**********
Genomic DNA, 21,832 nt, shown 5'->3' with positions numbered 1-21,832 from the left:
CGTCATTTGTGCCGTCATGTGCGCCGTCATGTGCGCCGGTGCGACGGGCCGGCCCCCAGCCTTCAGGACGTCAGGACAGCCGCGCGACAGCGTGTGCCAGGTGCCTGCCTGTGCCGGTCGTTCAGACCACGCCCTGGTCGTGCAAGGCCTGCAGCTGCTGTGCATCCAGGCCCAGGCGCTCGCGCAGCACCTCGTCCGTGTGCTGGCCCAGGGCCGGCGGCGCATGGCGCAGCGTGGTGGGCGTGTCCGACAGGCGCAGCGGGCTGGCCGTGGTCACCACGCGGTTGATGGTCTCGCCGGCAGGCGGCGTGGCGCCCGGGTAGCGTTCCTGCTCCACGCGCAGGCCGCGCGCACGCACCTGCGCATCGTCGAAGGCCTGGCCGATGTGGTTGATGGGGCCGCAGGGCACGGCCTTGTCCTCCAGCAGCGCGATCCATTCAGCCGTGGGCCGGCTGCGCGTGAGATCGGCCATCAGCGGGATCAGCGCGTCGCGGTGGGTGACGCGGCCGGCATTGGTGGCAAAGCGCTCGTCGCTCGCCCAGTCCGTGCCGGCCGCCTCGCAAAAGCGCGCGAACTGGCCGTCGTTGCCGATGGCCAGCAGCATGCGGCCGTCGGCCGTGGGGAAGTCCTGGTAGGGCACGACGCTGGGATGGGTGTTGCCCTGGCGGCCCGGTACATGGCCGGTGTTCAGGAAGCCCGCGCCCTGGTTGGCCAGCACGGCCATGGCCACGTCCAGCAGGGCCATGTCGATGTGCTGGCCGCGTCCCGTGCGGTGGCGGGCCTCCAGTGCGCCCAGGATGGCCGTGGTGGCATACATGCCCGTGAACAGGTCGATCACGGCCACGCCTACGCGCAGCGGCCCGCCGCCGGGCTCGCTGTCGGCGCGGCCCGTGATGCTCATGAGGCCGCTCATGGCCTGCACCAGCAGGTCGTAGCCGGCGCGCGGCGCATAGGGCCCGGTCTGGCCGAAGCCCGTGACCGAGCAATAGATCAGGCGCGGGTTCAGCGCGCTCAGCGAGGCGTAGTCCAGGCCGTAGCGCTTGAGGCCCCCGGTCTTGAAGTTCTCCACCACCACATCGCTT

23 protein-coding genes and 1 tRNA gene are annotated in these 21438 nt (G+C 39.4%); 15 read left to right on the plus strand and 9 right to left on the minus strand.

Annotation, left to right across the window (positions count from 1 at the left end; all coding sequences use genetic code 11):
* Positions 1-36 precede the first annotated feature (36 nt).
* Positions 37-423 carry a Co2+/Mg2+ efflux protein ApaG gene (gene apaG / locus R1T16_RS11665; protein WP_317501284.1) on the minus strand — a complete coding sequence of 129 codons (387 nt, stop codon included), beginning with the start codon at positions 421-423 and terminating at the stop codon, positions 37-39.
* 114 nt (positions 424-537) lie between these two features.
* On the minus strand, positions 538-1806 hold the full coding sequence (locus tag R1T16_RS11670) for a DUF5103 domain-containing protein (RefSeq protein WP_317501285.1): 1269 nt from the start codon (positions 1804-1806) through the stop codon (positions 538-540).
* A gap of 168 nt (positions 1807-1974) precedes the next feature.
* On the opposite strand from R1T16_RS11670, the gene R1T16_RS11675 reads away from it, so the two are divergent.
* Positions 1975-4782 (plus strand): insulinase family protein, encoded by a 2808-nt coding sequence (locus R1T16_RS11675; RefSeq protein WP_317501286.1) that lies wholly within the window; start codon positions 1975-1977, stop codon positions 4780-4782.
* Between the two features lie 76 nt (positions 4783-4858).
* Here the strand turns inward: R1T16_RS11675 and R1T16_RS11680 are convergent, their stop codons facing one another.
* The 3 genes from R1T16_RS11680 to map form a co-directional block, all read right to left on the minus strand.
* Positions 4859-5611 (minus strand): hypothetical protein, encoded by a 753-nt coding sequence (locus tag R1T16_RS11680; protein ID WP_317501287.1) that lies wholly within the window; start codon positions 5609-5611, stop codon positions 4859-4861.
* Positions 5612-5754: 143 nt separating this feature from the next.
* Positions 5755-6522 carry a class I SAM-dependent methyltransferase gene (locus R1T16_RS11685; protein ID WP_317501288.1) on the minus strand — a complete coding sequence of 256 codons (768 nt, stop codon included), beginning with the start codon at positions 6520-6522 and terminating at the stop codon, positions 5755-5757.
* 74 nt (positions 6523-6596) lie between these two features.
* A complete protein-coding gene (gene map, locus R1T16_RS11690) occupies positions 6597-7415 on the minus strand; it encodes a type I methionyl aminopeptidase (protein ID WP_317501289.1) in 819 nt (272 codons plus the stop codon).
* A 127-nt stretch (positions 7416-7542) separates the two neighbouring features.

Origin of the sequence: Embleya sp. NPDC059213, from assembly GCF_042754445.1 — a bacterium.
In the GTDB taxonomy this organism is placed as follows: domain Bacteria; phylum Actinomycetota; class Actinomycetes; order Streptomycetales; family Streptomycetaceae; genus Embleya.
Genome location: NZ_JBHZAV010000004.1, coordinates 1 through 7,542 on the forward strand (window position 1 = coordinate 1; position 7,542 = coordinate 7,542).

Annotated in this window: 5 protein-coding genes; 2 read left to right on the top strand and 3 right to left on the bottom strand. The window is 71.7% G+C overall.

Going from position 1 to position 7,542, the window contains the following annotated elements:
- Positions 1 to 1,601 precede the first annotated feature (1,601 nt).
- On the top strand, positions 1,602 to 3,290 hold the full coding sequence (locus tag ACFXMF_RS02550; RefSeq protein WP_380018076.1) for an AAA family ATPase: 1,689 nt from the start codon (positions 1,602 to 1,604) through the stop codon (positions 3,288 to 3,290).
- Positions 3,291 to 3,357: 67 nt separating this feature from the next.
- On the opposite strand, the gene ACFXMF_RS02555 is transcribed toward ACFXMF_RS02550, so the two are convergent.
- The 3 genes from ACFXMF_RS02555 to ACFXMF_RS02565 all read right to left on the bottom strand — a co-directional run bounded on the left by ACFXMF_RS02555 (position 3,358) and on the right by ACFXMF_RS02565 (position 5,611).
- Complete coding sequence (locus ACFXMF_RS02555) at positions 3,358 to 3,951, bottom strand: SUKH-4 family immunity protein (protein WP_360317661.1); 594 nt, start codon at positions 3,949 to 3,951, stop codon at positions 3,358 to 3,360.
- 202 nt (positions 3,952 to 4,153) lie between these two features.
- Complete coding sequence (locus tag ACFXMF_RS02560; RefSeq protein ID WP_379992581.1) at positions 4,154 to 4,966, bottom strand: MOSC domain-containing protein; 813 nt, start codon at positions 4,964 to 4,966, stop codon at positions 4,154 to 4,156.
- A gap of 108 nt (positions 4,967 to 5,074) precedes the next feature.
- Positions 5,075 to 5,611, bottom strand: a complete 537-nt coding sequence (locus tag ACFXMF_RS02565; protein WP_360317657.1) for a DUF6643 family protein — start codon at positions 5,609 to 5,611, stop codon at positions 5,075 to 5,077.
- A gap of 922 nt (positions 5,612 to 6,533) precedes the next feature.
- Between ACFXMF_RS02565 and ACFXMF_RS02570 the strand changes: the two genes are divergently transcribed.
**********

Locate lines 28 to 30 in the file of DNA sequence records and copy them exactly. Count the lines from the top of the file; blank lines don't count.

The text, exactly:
- Positions 3,291 to 3,357: 67 nt separating this feature from the next.
- On the opposite strand, the gene ACFXMF_RS02555 is transcribed toward ACFXMF_RS02550, so the two are convergent.
- The 3 genes from ACFXMF_RS02555 to ACFXMF_RS02565 all read right to left on the bottom strand — a co-directional run bounded on the left by ACFXMF_RS02555 (position 3,358) and on the right by ACFXMF_RS02565 (position 5,611).